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Updated: October 9, 2013 11:42 IST

This week, withdraw from an ATM, get crisp new notes

K. Lakshmi
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Starting last week, RBI officials initiated the process and directed banks to feed new notes, particularly of those under the denomination of Rs. 100 and Rs. 500, into their ATMs. Photo: Shiv Kumar Pushpakar
The Hindu Starting last week, RBI officials initiated the process and directed banks to feed new notes, particularly of those under the denomination of Rs. 100 and Rs. 500, into their ATMs. Photo: Shiv Kumar Pushpakar

RBI, Chennai has instructed banks in the city to provide fresh currency notes to their customers

This festival season, residents of Chennai will get to experience the feel of fresh, crisp currency notes when they withdraw cash from automated teller machines (ATMs).

Residents said most ATMs and bank branches do not dispense fresh currency notes very often.

V. Bhuvana, a resident of Ashok Nagar, said she sometimes received rupee notes with numbers or names scribbled on them. “I specifically ask for fresh currency notes from the nationalised bank where I hold a savings account and wait for them to be given to me,” she said.

Such complaints may now reduce, as the Reserve Bank of India, Chennai, has instructed various banks in the city to provide fresh notes to its customers, particularly through ATMs.

Starting last week, RBI officials initiated the process and directed banks to feed new notes, particularly of those under the denomination of Rs. 100 and Rs. 500, into their ATMs.

“We have roped in private banks for the initiative to circulate a large number of fresh notes. Chennai has nearly 2,000 ATMs owned by private banks,” said an official.

Some customers who withdrew cash from private banks’ ATMs in the past few days said they had received fresh notes.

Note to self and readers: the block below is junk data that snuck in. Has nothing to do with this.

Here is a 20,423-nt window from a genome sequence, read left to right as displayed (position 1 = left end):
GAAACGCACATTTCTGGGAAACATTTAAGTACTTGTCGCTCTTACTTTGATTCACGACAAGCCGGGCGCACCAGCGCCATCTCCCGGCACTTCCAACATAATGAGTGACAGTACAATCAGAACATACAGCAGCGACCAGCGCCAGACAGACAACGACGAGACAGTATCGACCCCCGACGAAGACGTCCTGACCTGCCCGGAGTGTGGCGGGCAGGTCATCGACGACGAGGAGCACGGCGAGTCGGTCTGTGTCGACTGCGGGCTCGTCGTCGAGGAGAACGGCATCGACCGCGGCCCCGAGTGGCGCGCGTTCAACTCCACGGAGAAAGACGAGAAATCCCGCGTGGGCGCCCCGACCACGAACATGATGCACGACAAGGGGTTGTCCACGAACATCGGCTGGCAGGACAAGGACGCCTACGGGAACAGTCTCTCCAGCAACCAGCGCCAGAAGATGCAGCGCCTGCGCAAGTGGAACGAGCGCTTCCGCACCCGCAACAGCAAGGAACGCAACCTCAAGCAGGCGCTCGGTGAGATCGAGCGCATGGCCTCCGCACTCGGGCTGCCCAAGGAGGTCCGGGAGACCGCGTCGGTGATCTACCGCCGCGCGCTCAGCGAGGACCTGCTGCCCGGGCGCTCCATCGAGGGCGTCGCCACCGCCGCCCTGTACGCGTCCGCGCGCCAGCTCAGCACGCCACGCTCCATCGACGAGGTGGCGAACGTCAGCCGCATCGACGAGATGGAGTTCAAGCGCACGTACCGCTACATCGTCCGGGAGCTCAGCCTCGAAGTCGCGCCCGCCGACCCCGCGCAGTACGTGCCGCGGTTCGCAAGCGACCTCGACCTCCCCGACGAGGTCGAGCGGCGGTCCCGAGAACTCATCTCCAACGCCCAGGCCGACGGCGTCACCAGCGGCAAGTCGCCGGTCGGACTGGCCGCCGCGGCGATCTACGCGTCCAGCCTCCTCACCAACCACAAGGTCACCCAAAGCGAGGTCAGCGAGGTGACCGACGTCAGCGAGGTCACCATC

Meanwhile, awareness messages about soiled currency notes are also being spread on social networking websites.

A recent message said that banks may stop accepting notes with squiggles on them a few months from now.

However, RBI officials denied this and said that though banks would continue to accept them, those notes with most of the white space covered with names or numbers would be considered soiled and unfit for circulation. Banks have also been asked to train their staff members to avoid writing anything on currency notes that could reduce their life.

RBI is also pumping in coins to ensure sufficient supply. Sources said exchange melas for soiled notes and coins are being conducted through banks every month.

In the past few days, camps have been held in Vadapalani and Washermenpet and Rs. 7.5 lakh worth of coins were distributed at each camp.

In the last few months, RBI has pumped in 70-90 million pieces of coins in various denominations, worth a total of about Rs. 50 crore, every month, officials said.

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I would ask the Reserve Bank of India to just redesign their minting process of coins. While the flaw in design of 1-rupee and 2-rupee coin, and 50-paise and 1-rupee coin camouflages even the people with proper vision, how would it expect the blind people to differentiate between these coins designed by the RBI. Even a Class 5 student who exhibits his science protocol in the School Science Exhibition would think twice and see through that his project is different from the other student's. Is this a scarcity of knowledge or a thought that nobody-will-notice kind of attitude?

from:  Anand
Posted on: Oct 9, 2013 at 10:21 IST
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